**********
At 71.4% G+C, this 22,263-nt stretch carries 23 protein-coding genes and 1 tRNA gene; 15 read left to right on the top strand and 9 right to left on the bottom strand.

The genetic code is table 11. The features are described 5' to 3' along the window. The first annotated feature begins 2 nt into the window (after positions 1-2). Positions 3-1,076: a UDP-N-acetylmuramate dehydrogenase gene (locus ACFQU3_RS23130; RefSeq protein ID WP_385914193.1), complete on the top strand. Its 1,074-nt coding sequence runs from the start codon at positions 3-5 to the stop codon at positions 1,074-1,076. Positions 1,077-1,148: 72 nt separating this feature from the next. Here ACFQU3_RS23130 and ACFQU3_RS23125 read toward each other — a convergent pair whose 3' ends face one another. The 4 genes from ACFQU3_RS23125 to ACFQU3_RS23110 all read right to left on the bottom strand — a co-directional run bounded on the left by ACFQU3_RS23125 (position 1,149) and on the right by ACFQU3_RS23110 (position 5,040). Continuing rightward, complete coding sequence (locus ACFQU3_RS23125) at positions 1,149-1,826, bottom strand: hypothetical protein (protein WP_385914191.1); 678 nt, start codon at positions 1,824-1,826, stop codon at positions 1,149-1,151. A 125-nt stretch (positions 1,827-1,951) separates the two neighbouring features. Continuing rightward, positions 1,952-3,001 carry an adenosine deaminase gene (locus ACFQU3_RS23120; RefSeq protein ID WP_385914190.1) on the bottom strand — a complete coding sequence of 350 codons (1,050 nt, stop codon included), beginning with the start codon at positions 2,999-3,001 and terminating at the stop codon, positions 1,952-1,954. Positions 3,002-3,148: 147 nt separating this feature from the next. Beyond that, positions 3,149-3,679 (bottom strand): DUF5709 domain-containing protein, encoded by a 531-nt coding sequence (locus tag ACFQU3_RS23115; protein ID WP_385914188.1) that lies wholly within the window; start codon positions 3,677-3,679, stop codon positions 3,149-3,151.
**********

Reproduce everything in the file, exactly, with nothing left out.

At 71.4% G+C, this 22,263-nt stretch carries 23 protein-coding genes and 1 tRNA gene; 15 read left to right on the top strand and 9 right to left on the bottom strand.

The genetic code is table 11. The features are described 5' to 3' along the window. The first annotated feature begins 2 nt into the window (after positions 1-2). Positions 3-1,076: a UDP-N-acetylmuramate dehydrogenase gene (locus ACFQU3_RS23130; RefSeq protein ID WP_385914193.1), complete on the top strand. Its 1,074-nt coding sequence runs from the start codon at positions 3-5 to the stop codon at positions 1,074-1,076. Positions 1,077-1,148: 72 nt separating this feature from the next. Here ACFQU3_RS23130 and ACFQU3_RS23125 read toward each other — a convergent pair whose 3' ends face one another. The 4 genes from ACFQU3_RS23125 to ACFQU3_RS23110 all read right to left on the bottom strand — a co-directional run bounded on the left by ACFQU3_RS23125 (position 1,149) and on the right by ACFQU3_RS23110 (position 5,040). Continuing rightward, complete coding sequence (locus ACFQU3_RS23125) at positions 1,149-1,826, bottom strand: hypothetical protein (protein WP_385914191.1); 678 nt, start codon at positions 1,824-1,826, stop codon at positions 1,149-1,151. A 125-nt stretch (positions 1,827-1,951) separates the two neighbouring features. Continuing rightward, positions 1,952-3,001 carry an adenosine deaminase gene (locus ACFQU3_RS23120; RefSeq protein ID WP_385914190.1) on the bottom strand — a complete coding sequence of 350 codons (1,050 nt, stop codon included), beginning with the start codon at positions 2,999-3,001 and terminating at the stop codon, positions 1,952-1,954. Positions 3,002-3,148: 147 nt separating this feature from the next. Beyond that, positions 3,149-3,679 (bottom strand): DUF5709 domain-containing protein, encoded by a 531-nt coding sequence (locus tag ACFQU3_RS23115; protein ID WP_385914188.1) that lies wholly within the window; start codon positions 3,677-3,679, stop codon positions 3,149-3,151.